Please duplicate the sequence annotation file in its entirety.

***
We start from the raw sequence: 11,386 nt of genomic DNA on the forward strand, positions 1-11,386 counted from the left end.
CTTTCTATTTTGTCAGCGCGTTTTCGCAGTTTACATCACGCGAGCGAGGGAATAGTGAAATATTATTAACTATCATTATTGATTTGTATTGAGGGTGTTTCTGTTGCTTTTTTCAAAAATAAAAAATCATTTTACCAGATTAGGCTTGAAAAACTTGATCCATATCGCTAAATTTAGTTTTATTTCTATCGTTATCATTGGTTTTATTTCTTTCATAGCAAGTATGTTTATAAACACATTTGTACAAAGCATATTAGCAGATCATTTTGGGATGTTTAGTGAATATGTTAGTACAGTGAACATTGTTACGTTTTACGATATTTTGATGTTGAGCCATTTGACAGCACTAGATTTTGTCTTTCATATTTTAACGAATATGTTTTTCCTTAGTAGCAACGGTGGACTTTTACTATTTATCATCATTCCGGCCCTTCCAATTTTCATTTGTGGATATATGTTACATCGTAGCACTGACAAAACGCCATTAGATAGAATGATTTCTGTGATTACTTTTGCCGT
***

We start from the raw sequence: 11,386 nt of genomic DNA on the forward strand, positions 1-11,386 counted from the left end.
CTTTCTATTTTGTCAGCGCGTTTTCGCAGTTTACATCACGCGAGCGAGGGAATAGTGAAATATTATTAACTATCATTATTGATTTGTATTGAGGGTGTTTCTGTTGCTTTTTTCAAAAATAAAAAATCATTTTACCAGATTAGGCTTGAAAAACTTGATCCATATCGCTAAATTTAGTTTTATTTCTATCGTTATCATTGGTTTTATTTCTTTCATAGCAAGTATGTTTATAAACACATTTGTACAAAGCATATTAGCAGATCATTTTGGGATGTTTAGTGAATATGTTAGTACAGTGAACATTGTTACGTTTTACGATATTTTGATGTTGAGCCATTTGACAGCACTAGATTTTGTCTTTCATATTTTAACGAATATGTTTTTCCTTAGTAGCAACGGTGGACTTTTACTATTTATCATCATTCCGGCCCTTCCAATTTTCATTTGTGGATATATGTTACATCGTAGCACTGACAAAACGCCATTAGATAGAATGATTTCTGTGATTACTTTTGCCGT